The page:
New Girl, “Virgins” — Flashback episodes don’t always work, but thanks to Fat Schmidt and some perfect physical comedy from Jake Johnson and Max Greenfield, this was without question the funniest half hour of slapstick on TV in 2013. The episode centers around the stories of how Jess, Nick, Schmidt, CeeCee and Winston (yes, Winston got a plot) lost their virginity. I could watch a solid episode of just Nick and Fat Schmidt covered in lube trying to negotiate a bunk bed ladder. Jess’s storyline was pretty solid and Zooey Deschanel executed with some great tiny plastic castle physical comedy herself. The reveal on CeeCee’s story was pretty cute and the fact that Winston got a plot of his own is a miracle. Sadly, this was Dennis Farina’s last acting role before his death last year. On a rosier note, the episode ended with our favorite will they/won’t they couple in bed together. Oh, they will. — JR

tumblr_moirnoriMq1s5v7cyo1_250.gifVeep, “Running” (HBO) — Veep is a goddamn treasure, and probably the smartest written comedy on television right now, effectively satirizing the bureaucracy of Washington, hilariously sending up the lifestyle of political wonks, and dropping more cutting, creatively foul-mouthed insults than any other show since Armando Iannucci’s The Thick Of It. One of the things that a lot of sitcoms do well is make comedy hay out of intoxicated characters, but here, the stakes were even higher with the Vice President of the United States — about to anounce her resignation — completely wasted on painkillers after hilariously smashing into a glass window in one of the year’s best sight gags. “WE ARE AT DEFCON F**K. — DR

Orange is the New Black, “The Chickening” — This show came out of nowhere to win the summer, hands down. The much anticipated Arrested Development was completely overshadowed by Jenji Kohan’s comedy of female inmates. Is there anyone who didn’t fall head over heels for Taystee, Poussey, Crazy Eyes and Red? “The Chickening” came right in the middle of the show’s 11 episode run and the plot of the phantom chicken chase got every faction of the prison involved. This was about the time we realized that Piper’s story wasn’t the point. The point was the entire group. Nonetheless, the symbolism of that chicken and the freedom it promises adds a layer of poignancy to the hilarity of Red et. al. chasing her down. That’s what this show does best, right? Pathos and fun all rolled into one.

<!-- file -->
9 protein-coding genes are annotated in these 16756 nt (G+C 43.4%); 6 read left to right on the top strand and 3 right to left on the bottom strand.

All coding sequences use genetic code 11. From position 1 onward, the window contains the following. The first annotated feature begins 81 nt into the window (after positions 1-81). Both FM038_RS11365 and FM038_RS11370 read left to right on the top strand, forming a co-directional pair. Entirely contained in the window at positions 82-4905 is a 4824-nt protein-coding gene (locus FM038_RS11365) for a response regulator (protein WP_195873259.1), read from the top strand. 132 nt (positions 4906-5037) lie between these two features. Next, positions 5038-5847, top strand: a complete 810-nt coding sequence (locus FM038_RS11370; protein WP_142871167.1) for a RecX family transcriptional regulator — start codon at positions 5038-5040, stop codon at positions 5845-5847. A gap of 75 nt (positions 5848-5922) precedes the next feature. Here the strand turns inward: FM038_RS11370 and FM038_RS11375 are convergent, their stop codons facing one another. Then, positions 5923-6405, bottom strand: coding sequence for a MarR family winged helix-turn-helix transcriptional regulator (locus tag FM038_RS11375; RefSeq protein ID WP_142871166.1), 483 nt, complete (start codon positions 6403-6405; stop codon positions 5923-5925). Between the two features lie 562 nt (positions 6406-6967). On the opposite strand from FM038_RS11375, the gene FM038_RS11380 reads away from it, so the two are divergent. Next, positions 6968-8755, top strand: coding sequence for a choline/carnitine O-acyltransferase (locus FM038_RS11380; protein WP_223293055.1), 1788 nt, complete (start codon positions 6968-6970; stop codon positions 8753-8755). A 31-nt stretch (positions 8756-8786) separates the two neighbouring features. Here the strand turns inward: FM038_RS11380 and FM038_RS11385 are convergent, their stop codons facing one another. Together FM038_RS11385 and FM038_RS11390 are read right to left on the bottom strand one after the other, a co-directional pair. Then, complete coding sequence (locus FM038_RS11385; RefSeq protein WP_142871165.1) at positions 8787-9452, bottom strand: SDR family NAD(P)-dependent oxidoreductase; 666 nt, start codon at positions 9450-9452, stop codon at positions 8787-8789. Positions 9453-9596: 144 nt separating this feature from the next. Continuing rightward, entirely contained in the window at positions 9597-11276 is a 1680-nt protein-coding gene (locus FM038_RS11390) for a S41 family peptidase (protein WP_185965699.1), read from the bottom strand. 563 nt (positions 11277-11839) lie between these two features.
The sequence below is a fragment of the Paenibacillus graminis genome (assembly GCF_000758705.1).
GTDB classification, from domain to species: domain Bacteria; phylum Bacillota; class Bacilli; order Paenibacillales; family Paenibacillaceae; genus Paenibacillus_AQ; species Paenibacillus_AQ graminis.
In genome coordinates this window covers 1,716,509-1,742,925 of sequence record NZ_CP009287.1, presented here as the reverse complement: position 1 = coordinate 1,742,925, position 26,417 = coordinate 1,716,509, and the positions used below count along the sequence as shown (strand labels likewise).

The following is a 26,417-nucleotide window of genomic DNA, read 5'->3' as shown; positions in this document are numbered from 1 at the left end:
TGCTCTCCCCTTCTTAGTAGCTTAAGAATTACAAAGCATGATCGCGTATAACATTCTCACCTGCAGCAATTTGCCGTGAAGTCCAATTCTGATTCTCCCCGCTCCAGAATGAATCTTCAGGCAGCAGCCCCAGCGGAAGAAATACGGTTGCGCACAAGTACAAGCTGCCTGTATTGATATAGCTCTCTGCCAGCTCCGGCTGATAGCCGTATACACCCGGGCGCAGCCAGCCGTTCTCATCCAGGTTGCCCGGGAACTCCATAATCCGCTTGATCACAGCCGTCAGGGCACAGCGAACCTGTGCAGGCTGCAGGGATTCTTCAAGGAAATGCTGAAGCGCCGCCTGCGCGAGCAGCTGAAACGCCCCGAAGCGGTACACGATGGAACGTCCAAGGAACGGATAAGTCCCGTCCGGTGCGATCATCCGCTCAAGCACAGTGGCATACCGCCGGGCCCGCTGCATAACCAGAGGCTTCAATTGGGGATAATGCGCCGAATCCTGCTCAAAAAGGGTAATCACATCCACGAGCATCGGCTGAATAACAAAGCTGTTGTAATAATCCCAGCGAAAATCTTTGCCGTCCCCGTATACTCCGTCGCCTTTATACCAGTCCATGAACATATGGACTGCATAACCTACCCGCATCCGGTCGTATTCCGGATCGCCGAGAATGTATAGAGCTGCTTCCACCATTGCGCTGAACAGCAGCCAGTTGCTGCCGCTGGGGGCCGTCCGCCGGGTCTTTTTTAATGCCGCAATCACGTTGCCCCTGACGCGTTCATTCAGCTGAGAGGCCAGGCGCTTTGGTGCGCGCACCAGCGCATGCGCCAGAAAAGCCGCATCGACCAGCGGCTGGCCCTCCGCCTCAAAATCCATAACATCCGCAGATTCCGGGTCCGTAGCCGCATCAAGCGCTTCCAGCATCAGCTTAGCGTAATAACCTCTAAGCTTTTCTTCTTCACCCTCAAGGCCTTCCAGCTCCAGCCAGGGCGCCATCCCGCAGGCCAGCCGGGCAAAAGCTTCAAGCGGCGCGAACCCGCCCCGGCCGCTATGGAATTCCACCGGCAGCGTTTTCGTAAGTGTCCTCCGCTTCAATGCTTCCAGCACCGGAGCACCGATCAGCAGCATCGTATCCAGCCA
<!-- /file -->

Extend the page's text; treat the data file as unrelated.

The Office, Series Finale (NBC) — There are many who won’t be able to look past the last few seasons and see the The Office finale for what it was: One of the best sitcom finales in years. It built upon the last few successful episodes of the series, renewing our sense of affection and reminding us of what we loved about it, and then it gave us some closure, knowledge that everything would be OK for us, and for the characters (except for poor Toby). It hurt, but in a good way. It felt right, highlighting all that was wonderful and amazing about The Office before it began to sink. The perfect dose of Michael Scott in the finale and a perfect ending for Jim and Pam easily made this one of the best sitcom episodes of the year. — DR

30 Rock, “Last Lunch” — For its last hurrah, 30 Rock employed a trick many sitcoms about showbiz have used. The end of 30 Rock coincided with the end of Liz Lemon’s show TGS, so the series finale of the former was all about the end of an era for the latter. Thank goodness for that. The first half of the finale dealt with tying up the loose ends of the familial side of Liz Lemon’s life and while that’s an important story to tell, this has always been a show about a woman and her career. So this episode covered the relationship between Liz and her work family but, more importantly, it put a button on her work marriage. Jack and Liz’s non-romantic relationship had been the driving force of the show for seven years. It’s entirely appropriate that they should exchange (platonic) “I Love You”s at the end. One nagging question, though, what happened to Pete? — JR

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Dustin is the founder and co-owner of Pajiba. You may email him here, follow him on Twitter, or listen to his weekly TV podcast, Podjiba.